If you go to Johannesburg, it's a black city, it's an African city where there's a hugely-emerging middle class. Then, if you come down to the Cape, it's a bit like The Last Post. But it's the nature of the business and our industry. If you haven't inherited your farm, then you're going to really struggle to make money in the wine business, and if you're a sharp, black businessman, you're so not going to invest in a winery, you're going to invest in an IT company or a construction company. Also, for our best students in the Western Cape, their ambition is to go and work in the city. But, what we do need to do is to start growing and empowering other areas of the industry.

But wine is difficult. There's a very, very powerful glass ceiling in wine. I remember when I joined the industry, I'd been in exports, I'd sold spirits brands successfully in South Africa, but I was still totally intimidated by the wine world for at least six months. Coming into this industry without experience, it's difficult to succeed. This is not like selling soap powder.

j-d: How frustrating is it that WoSA does not receive any Government-funding?

Birch: It's hugely disappointing. I think there are issues - they look at us and they see a white industry. But I don't think they look deeply enough at how many people we employ and how many jobs we create. Despite recent Government research, which has highlighted agricultural exports as a key driver for growth, WoSA still doesn't seem to get any money. That's sad, but it's also understandable. You have to remember that this isn't like any other country - there are so many other demands on the state here. If they look at our industry, see that it's surviving and think that it's better that they build some more houses, you can't really argue with that.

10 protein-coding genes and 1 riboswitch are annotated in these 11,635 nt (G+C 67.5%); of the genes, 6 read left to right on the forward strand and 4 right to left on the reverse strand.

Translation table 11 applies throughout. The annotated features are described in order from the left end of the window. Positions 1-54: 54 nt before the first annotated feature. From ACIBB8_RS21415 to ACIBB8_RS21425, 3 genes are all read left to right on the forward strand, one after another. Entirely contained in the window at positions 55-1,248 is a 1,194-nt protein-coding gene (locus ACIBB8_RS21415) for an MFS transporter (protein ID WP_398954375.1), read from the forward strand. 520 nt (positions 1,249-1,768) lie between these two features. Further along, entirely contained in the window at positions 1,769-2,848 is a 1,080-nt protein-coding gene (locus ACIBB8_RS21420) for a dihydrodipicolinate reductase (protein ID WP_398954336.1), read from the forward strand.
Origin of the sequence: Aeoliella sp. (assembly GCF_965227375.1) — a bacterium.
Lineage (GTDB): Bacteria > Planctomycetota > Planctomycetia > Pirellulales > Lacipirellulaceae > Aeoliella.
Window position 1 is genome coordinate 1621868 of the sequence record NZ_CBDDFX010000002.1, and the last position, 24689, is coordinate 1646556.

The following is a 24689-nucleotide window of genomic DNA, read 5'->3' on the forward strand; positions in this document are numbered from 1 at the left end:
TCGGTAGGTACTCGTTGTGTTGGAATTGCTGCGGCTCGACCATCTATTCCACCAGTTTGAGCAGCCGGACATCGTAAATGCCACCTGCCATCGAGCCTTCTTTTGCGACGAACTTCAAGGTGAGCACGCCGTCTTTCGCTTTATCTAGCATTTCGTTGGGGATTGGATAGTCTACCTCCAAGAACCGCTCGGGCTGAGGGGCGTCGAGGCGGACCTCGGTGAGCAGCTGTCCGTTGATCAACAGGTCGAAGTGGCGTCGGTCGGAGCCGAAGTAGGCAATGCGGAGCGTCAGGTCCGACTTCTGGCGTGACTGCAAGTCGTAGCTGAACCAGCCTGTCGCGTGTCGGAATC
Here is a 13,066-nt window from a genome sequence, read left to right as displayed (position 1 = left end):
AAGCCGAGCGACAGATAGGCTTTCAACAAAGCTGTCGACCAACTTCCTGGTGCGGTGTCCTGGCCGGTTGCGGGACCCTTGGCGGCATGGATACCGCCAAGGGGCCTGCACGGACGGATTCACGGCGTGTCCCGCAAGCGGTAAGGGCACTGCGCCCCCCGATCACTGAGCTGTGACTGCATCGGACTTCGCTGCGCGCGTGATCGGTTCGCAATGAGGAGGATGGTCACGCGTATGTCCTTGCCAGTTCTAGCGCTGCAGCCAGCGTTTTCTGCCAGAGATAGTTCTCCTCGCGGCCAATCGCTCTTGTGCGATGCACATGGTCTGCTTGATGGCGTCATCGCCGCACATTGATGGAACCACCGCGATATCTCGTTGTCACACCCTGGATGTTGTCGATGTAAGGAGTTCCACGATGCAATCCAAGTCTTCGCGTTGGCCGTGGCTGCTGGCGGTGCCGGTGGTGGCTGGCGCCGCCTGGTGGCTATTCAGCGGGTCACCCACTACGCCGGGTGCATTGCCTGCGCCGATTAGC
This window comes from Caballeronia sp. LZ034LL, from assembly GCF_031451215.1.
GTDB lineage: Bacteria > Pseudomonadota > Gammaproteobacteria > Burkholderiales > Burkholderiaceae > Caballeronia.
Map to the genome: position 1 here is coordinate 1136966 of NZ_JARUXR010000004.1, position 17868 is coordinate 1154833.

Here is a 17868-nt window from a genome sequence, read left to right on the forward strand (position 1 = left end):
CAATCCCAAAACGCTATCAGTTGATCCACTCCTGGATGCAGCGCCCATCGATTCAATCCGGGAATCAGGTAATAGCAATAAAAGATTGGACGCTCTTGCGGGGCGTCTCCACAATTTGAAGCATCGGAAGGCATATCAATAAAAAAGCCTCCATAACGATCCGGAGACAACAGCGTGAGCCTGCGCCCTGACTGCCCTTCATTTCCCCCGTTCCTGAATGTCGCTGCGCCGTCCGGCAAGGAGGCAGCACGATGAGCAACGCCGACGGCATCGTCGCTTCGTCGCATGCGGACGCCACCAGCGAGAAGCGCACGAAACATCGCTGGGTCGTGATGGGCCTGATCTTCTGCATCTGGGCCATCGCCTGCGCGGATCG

j-d: You've been at WoSA since early 2000. What goals do you set yourself after over eight years as CEO?

Birch: The key thing for me is to see higher returns for South African growers - I'd like to see more success with brands that aren't just at below EUR3.50 or three for GBP10. I'm not decrying that that's not a market, but we need to sell more wine at higher prices for a sustainable industry. That's the ultimate goal.